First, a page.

Safeguarding your property using income protection | AAG Wealth Management

Safeguarding your property using income protection

Posted: September 3, 2020


How income protection insurance and critical illness cover can help you make mortgage payments if you fall ill or are unable to work.

It’s a difficult topic, but the COVID-19 pandemic has underlined how protection can provide peace of mind that your mortgage and other bills will be paid if you are unable to work or pass away.
According to the Association of British Insurers, life insurers alone paid out a hefty £90 million in claims between 1 March and 31 May to help families cope with COVID-19 deaths, with part of this sum no doubt used to pay off outstanding mortgages.
After all, purchasing property is often the biggest financial decision we make in life, and even a temporary reduction in income can affect our ability to pay off a mortgage.
“If you are off work ill, for example, you may be able to claim state benefits, but these aren’t necessarily going to cover your mortgage payments,” notes Paul Johnson, Client Banking and Mortgage Manager at St. James’s Place.
Do I need critical illness and income protection?
Not all protection is considered equal, and what’s right for you will depend on your individual circumstances, which is where professional financial advice can help. Different types of insurance include:
  • Life insurance, which pays out a lump sum on death. This could be used to pay off a mortgage and provide an additional amount of money for your family, depending on your level of cover. Whole of life cover runs for your lifetime, while level term insurance runs until you have repaid the mortgage. Or you may opt for decreasing term insurance, which covers you for a fixed period, such as 10 years, with the level of coverage decreasing over the life of the policy at a set rate.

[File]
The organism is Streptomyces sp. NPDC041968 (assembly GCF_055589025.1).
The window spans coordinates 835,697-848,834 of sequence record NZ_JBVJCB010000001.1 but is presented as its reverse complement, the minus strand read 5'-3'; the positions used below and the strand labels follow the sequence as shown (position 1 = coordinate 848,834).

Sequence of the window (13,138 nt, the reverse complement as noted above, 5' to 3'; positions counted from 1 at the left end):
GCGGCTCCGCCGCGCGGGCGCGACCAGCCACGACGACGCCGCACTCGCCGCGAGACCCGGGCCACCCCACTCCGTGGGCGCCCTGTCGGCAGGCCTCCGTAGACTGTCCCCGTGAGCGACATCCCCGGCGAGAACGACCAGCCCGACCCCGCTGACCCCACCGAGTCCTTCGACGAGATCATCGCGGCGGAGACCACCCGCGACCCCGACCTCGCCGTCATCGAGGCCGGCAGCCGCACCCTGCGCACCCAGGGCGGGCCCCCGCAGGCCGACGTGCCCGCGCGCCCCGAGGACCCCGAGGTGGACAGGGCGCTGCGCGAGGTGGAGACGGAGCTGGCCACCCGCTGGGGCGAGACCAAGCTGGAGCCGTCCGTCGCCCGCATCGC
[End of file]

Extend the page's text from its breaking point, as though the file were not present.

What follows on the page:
• Income protection, which provides you with a tax-free income if you’re unable to work due to an accident or illness for a long period. The amount of cover varies depending on your plan, and usually kicks in after a certain period – say, six or 12 months. It can run for several years, until you return to work or even until retirement.
  • Critical illness policies, which pay out a lump sum if you’re diagnosed with a condition covered by your plan, such as a heart attack, stroke or cancer.
There are other types of cover that can be useful in times of crisis, such as rent insurance, which covers rent payments if a tenant is struggling to meet these.
Finding the right protection policy – and regularly reviewing it
Paula Read, Head of Protection Proposition at St. James’s Place, says: “Income protection and critical illness cover can be equally important and bundled into a multi-part plan.
“If you suffer a heart attack, for example, you may receive a payout from a critical illness policy, but if you’re off work with a long-term illness, your mortgage payments can still be met via income protection. If you have a family, then life cover is also important to ensure full protection.”
Whatever cover you have, it’s important to review your policy to ensure it continues to meet your needs. Johnson says: “If you have life cover on a decreasing term, for example, beware that this may not be sufficient to cover your mortgage if you move or remortgage.”
He adds that it’s worth checking your life cover is structured efficiently. For example, if it’s set up in a trust*, payment stays outside your estate for Inheritance Tax purposes.
“Similarly, with income protection, you might change jobs and find the policy won’t pay out, or an employer’s cover may make your personal policy redundant,” he adds.
Your St. James’s Place Partner can help you to build a protection plan that is individually tailored to meet your needs, and adapt it to your changing circumstances with regular reviews.
The levels and bases of taxation, and reliefs from taxation, can change at any time and are dependent on individual circumstances.
*Trusts are not regulated by the Financial Conduct Authority.
1Association of British Insurers, “Insurers pay £90 million to help families cope with Coronavirus deaths”, August 2020